The president's entire case for going into Iraq was that Saddam was an imminent threat to the United States because he had nuclear weapons-excuse me, because he had weapons of mass destruction. We now know that was not true.
BLITZER: Did those American troops die in vain?
DEAN: They died because the president sent them there without telling the truth to the American people. I never believe that a soldier dies in vain doing his duty for the president of the United States or for the American people. The military did their job; they did it well.
They were sent there without the American people knowing why. That is something that no commander in chief ever ought to do. If there were a Democratic Congress right now, there would be a full- blown congressional inquiry into why the president misled this nation and took us to war without telling us why.
BLITZER: As you know, the president established a commission to investigate pre-war intelligence on Iraq's weapons of mass destruction.
And in the interview on “Meet the Press” earlier today he said they need time to come up with answers. He said, “The reason why we gave it time is because we didn't want it to be hurried. This is a strategic look, kind of a big-picture look about the intelligence- gathering capacities of the United States of America.”
The results won't be out until March of next year, well after the election.
Do you have confidence in the people who are going to be investigating pre-war intelligence on this commission?
DEAN: Most of the people on that commission are well-known, well-respected people.
What I don't have is confidence in a commission that's going to investigate the behavior of the president of the United States appointed by the president of the United States.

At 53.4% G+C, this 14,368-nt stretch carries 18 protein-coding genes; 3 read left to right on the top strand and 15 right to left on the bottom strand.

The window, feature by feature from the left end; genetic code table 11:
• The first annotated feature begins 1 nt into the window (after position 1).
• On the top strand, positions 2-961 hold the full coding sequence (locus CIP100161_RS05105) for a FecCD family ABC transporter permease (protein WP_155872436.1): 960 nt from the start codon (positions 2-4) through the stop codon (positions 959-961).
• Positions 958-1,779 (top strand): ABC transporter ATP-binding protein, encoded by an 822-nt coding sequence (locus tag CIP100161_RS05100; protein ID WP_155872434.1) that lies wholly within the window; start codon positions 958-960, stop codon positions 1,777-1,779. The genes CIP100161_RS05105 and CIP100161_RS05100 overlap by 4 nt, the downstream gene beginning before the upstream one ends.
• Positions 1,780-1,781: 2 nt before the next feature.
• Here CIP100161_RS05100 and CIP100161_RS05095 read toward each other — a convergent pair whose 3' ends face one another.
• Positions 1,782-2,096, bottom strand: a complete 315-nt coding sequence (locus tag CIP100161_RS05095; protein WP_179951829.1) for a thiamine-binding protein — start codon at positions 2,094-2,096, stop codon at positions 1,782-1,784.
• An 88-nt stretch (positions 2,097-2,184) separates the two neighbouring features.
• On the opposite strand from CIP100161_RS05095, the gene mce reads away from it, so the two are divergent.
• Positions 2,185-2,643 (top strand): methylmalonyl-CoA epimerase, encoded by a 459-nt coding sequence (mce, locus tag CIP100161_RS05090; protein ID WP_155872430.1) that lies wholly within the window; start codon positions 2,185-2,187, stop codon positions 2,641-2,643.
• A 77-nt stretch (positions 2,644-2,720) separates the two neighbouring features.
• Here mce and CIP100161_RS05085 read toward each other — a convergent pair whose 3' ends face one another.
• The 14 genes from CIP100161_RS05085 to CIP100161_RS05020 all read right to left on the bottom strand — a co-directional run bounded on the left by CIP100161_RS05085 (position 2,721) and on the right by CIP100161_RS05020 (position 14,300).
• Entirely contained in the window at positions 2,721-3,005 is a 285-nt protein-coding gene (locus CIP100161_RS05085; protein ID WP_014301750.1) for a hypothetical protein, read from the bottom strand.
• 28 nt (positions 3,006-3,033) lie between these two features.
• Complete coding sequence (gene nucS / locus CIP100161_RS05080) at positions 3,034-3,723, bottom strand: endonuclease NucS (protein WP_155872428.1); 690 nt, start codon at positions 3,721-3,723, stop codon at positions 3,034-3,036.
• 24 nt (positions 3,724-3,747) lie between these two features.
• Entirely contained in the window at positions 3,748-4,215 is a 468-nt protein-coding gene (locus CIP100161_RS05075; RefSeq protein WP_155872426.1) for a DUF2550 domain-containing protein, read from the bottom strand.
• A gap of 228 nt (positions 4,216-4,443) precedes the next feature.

What I don't have is confidence in a commission whose deadline for a report has been well pushed back past the next election, when Tony Blair's commission, investigating exactly the same thing, is going to have their report out in a matter of months.
This smells more like cover-up to me than it does like a true attempt to get the information before the American people in a timely way.
BLITZER: The point, though, that the president keeps making-and he made it once again earlier today-was that despite, perhaps, some intelligence failures, the world, the United States are better off with Saddam Hussein in prison, as opposed to ruling Iraq.
He said, “Saddam Hussein was dangerous, and I'm not just going to leave him in power and trust a madman. He's a dangerous man. He had the ability to make weapons, at the very minimum.”
You're happy Saddam Hussein is in prison?
DEAN: Of course. We're all happy Saddam Hussein is in prison. But since Saddam Hussein was not a principal threat to the United States-we now know that because of David Kay's report-why isn't the president taking such measures against North Korea?
North Korea is known to have developed a nuclear bomb while President Bush was in office. North Korea-the president is doing almost nothing about North Korea.
He has been convinced by hard-liners in his regime that North Korea will collapse of its own weight. Well, suppose that doesn't happen, and suppose they continue to sell technology to terrorist groups or to rogue nations.